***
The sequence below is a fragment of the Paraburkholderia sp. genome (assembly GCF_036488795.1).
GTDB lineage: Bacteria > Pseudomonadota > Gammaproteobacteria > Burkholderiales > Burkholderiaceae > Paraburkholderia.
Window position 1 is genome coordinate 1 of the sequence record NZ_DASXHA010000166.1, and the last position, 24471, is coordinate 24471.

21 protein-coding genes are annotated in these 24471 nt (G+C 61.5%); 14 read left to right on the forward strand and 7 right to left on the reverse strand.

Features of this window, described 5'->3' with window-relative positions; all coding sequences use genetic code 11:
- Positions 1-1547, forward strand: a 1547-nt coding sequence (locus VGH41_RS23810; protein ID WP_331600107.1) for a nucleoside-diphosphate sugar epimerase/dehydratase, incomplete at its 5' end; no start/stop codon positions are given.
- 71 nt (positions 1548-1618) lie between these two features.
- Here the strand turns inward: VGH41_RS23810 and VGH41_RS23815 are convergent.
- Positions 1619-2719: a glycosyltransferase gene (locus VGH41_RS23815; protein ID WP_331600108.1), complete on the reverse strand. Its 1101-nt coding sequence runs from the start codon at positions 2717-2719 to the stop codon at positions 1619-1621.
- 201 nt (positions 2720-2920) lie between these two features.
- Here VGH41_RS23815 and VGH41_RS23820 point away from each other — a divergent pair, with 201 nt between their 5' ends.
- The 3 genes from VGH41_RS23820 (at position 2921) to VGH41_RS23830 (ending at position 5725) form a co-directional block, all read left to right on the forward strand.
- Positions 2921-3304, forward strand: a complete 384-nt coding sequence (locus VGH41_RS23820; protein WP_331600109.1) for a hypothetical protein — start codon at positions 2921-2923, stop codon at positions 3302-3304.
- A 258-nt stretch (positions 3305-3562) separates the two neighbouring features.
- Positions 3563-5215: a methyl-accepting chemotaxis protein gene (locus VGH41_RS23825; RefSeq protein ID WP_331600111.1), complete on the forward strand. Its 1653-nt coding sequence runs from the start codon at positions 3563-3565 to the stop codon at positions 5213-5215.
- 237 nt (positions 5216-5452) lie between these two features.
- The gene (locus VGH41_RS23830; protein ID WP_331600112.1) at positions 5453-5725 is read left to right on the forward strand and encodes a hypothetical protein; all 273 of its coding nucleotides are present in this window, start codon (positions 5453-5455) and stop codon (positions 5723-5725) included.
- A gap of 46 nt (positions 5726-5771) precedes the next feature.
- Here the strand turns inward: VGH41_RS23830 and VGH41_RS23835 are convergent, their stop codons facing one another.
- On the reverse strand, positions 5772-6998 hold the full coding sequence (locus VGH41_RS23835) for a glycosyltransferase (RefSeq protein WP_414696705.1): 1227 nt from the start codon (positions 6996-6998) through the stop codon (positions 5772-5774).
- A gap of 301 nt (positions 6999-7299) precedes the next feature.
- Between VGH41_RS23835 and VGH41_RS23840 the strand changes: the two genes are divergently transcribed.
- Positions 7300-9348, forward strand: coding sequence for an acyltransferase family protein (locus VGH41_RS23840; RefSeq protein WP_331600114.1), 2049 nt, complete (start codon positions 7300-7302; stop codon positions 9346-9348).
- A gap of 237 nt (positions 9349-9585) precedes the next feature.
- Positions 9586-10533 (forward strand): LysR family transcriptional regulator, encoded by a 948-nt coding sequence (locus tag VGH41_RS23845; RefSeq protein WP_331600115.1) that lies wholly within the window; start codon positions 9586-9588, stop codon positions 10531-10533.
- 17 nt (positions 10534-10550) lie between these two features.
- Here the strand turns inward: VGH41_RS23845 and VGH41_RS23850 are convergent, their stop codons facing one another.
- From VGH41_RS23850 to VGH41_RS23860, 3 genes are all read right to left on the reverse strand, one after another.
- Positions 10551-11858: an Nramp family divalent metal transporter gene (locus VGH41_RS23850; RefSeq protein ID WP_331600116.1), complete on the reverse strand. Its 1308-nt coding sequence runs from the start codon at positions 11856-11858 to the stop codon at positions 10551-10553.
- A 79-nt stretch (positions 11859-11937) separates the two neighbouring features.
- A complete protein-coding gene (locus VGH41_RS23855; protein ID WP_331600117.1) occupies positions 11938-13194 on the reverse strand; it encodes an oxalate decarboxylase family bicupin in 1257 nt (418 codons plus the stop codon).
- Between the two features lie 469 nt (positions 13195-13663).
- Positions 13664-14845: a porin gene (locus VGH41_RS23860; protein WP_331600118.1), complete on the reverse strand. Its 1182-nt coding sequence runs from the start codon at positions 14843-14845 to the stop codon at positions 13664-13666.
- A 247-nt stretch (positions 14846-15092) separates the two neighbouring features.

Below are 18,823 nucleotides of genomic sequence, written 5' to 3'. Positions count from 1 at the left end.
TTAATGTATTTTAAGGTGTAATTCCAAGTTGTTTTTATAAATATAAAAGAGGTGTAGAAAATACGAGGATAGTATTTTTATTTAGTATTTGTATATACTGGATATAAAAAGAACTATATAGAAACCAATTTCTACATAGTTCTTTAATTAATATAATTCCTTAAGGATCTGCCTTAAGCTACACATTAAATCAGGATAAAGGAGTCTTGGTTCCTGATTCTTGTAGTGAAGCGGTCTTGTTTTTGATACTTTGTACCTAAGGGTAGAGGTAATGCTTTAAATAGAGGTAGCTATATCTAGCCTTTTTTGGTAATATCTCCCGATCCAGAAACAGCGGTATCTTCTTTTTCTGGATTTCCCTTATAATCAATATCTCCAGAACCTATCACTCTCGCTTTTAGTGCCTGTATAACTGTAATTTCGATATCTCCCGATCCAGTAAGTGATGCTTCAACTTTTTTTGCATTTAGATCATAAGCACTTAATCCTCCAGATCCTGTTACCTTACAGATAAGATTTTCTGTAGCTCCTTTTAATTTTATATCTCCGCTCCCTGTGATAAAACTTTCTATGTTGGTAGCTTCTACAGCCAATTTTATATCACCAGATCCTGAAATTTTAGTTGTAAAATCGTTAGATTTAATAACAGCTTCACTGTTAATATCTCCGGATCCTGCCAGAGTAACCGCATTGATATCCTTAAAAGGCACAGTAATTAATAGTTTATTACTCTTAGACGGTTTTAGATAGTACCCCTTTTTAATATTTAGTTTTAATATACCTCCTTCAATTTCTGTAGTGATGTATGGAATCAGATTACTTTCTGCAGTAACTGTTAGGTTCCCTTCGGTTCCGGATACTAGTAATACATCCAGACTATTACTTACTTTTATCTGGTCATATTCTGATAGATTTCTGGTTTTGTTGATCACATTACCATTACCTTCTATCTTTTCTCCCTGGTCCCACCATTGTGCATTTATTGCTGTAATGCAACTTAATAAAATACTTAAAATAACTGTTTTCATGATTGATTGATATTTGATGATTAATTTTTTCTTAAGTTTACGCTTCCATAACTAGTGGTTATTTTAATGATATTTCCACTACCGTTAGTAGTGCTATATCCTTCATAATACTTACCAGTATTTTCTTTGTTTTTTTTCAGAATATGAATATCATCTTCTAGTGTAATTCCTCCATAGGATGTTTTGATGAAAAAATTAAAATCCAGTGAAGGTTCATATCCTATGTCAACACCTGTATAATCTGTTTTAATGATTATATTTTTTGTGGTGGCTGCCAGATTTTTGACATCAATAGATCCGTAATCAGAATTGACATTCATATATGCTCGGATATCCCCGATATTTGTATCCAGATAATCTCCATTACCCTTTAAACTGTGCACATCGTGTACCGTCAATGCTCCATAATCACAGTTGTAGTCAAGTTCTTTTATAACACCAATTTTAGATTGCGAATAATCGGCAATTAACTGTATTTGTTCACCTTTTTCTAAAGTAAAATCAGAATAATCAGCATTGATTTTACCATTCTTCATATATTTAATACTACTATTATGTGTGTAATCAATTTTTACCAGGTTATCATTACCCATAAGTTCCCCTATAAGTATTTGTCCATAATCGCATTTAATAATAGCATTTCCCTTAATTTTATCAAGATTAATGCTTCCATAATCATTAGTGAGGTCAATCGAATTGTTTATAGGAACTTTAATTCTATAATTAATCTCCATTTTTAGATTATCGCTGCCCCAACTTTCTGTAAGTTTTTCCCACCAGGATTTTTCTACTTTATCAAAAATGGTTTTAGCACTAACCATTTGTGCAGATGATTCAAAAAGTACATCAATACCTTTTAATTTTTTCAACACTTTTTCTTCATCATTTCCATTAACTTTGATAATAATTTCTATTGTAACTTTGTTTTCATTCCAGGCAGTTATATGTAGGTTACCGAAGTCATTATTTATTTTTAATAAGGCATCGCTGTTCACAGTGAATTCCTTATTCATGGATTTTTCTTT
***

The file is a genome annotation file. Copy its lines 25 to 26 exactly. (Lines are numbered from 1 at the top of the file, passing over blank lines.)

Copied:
- Positions 9586-10533 (forward strand): LysR family transcriptional regulator, encoded by a 948-nt coding sequence (locus tag VGH41_RS23845; RefSeq protein WP_331600115.1) that lies wholly within the window; start codon positions 9586-9588, stop codon positions 10531-10533.
- 17 nt (positions 10534-10550) lie between these two features.